Poots calls for ombudsman to examine Liam Adams case

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The Health Minister, Edwin Poots, called for the Police Ombudsman to examine the PSNI's handling of the Liam Adams case, on 8 October 2013.

Adams was convicted of raping and abusing his daughter, Aine, over a six-year period when she was aged between four and nine.

Mr Poots said Aine Adams was "let down by the RUC (Royal Ulster Constabulary), she was let down by her uncle, Gerry Adams, and she has been let down to some extent by the PSNI".

"I will be looking for independence to be applied in this case so that no-one in the public has any sense that anybody is above the law," he said.

Mr Poots also said there should be zero tolerance for those who cover up child abuse.

The health minister challenged Sinn Fein members who had called for Cardinal Daly to resign over the matter of clerical abuse "to step up to mark today".

Earlier, Alex Attwood of the SDLP asked the employment and learning minister for an assurances that he would "not adopt the Tory proposals, outlined by the prime minister last week, that sees young people penalised by daily signing-on, questionable work activities and other punitive measures".

The minister, Stephen Farry, said he recognised the grave concern about this matter in the community and that the executive had discussed it at a recent meeting.

"It is safe to say that, across the board in Northern Ireland people do not see the relevance of this programme, or how it makes a huge amount of sense," he said.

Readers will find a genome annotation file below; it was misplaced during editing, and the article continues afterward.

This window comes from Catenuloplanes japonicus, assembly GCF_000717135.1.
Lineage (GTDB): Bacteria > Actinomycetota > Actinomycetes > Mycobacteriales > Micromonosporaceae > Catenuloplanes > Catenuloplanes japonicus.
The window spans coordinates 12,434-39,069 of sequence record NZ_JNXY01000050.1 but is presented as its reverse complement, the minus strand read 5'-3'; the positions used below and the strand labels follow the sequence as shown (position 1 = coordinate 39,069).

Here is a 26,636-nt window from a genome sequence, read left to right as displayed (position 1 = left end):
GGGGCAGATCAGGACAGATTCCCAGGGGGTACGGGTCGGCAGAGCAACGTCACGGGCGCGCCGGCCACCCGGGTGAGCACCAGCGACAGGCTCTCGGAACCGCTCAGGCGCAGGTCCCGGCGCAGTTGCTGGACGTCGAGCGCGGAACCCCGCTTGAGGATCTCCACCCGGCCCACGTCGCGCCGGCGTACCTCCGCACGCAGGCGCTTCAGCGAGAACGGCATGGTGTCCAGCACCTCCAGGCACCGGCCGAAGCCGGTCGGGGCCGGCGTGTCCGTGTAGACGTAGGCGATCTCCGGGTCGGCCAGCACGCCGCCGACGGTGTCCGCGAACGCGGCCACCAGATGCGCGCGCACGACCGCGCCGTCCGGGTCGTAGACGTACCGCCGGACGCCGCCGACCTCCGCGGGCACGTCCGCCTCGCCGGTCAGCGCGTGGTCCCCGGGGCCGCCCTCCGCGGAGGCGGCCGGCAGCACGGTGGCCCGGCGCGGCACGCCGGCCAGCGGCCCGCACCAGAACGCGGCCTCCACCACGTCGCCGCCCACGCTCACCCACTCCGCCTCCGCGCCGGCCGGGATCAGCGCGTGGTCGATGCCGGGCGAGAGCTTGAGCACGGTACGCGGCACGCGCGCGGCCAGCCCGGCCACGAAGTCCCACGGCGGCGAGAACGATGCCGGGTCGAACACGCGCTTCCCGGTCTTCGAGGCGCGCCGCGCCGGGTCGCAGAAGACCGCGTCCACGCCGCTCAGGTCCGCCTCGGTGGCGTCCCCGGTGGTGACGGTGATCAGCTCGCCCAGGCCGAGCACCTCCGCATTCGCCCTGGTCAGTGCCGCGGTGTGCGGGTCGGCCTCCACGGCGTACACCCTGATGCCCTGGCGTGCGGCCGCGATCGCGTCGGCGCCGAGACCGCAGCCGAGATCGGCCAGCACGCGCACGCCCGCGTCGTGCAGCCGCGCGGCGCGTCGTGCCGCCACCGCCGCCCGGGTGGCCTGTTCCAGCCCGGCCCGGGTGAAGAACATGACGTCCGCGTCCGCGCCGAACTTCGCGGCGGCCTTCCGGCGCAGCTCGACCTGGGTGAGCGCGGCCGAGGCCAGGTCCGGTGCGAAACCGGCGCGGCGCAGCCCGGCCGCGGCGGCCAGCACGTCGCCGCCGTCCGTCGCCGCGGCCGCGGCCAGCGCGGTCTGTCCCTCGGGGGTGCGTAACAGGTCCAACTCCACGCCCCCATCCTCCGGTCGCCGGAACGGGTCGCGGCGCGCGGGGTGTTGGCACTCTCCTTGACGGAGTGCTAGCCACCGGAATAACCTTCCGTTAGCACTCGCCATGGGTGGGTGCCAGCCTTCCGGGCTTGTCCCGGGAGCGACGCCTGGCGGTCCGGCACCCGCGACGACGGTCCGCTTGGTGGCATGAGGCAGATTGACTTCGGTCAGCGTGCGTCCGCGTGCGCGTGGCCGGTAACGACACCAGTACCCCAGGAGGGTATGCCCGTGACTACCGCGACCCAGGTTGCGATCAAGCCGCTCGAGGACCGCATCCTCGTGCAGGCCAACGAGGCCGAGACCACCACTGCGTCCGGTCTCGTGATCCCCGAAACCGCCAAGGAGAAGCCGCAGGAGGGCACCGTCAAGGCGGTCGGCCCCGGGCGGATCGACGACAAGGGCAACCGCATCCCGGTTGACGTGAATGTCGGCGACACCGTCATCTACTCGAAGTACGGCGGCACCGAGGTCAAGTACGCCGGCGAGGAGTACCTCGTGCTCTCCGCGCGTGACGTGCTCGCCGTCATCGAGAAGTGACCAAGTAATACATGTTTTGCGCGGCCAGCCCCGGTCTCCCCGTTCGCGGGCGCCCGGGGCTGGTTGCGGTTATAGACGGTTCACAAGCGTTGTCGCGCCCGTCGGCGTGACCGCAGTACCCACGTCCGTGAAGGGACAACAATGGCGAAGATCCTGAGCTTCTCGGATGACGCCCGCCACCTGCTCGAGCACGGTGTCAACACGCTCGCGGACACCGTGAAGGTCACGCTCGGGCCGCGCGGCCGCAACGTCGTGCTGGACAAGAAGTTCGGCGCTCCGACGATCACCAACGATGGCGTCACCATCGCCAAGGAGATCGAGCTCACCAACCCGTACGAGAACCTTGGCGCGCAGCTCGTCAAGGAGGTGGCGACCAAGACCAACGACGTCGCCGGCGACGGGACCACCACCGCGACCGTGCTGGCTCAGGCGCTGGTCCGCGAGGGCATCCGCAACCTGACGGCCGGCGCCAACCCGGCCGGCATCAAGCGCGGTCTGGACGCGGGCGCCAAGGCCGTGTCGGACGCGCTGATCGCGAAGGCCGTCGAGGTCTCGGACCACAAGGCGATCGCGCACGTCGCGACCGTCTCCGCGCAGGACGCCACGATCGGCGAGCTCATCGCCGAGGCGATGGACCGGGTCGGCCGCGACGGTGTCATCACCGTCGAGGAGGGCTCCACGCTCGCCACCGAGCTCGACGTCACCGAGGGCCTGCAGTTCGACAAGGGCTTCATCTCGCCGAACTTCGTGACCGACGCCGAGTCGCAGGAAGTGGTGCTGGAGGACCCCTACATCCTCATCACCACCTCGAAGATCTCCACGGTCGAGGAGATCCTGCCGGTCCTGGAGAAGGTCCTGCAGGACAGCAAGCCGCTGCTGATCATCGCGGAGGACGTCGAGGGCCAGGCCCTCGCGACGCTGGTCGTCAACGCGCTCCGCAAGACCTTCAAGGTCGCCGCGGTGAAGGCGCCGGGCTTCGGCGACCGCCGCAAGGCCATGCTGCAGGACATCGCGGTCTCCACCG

The TUV leader, Jim Allister, said that over £8m a year was being spent "educating over 4,000 students from the Republic of Ireland free of charge" and suggested that people might expect the money to be spent on people from Northern Ireland.

Mr Farry said this was a matter not just for the Northern Ireland taxpayer, but for the UK taxpayer as a whole.

He said three-quarters of the number probably reflected the Donegal to Derry corridor and that there was a legal duty to treat citizens of other European Union countries the same as home students.

"We have no choice in this matter," he said, adding that the answer was to encourage the Republic of Ireland to invest in its own education system, particularly in the north-west region.

A number of members asked about capital funding for regional colleges in their constituencies.

In reply to a question from the SDLP's Dominic Bradley, the minister confirmed that the Southern Regional College had been under-represented in capital allocations over the previous 10 years.

He said he expected to receive a business plan from the college soon and hoped to make an announcement in the coming months.

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